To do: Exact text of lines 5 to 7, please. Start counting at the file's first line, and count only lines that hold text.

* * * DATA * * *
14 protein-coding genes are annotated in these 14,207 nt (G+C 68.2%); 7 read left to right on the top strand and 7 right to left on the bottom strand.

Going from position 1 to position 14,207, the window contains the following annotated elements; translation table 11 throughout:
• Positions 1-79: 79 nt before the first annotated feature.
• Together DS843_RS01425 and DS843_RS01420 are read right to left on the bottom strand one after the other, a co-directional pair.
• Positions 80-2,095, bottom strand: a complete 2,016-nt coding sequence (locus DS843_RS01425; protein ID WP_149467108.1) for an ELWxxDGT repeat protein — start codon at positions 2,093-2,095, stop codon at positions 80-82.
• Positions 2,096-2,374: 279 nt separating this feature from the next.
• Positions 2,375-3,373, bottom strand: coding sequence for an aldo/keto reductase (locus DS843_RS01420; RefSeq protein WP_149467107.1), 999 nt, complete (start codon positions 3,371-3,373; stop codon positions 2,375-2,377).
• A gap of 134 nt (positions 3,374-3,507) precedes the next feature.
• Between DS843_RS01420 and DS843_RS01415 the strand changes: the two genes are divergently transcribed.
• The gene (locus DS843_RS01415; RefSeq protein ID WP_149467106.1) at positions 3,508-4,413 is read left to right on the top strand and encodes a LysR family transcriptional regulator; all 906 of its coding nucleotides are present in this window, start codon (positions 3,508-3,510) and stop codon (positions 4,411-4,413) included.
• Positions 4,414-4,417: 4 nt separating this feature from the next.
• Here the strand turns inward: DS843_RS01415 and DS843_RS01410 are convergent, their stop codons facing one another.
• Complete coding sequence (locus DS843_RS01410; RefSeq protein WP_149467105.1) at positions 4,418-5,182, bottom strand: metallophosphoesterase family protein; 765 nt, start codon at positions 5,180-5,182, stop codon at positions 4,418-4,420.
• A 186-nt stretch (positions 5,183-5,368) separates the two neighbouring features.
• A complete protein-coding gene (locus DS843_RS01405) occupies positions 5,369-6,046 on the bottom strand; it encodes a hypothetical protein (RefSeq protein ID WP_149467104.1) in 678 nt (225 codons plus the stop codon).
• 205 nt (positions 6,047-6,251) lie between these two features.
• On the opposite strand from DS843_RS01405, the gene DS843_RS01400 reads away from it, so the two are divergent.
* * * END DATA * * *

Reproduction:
• Positions 80-2,095, bottom strand: a complete 2,016-nt coding sequence (locus DS843_RS01425; protein ID WP_149467108.1) for an ELWxxDGT repeat protein — start codon at positions 2,093-2,095, stop codon at positions 80-82.
• Positions 2,096-2,374: 279 nt separating this feature from the next.
• Positions 2,375-3,373, bottom strand: coding sequence for an aldo/keto reductase (locus DS843_RS01420; RefSeq protein WP_149467107.1), 999 nt, complete (start codon positions 3,371-3,373; stop codon positions 2,375-2,377).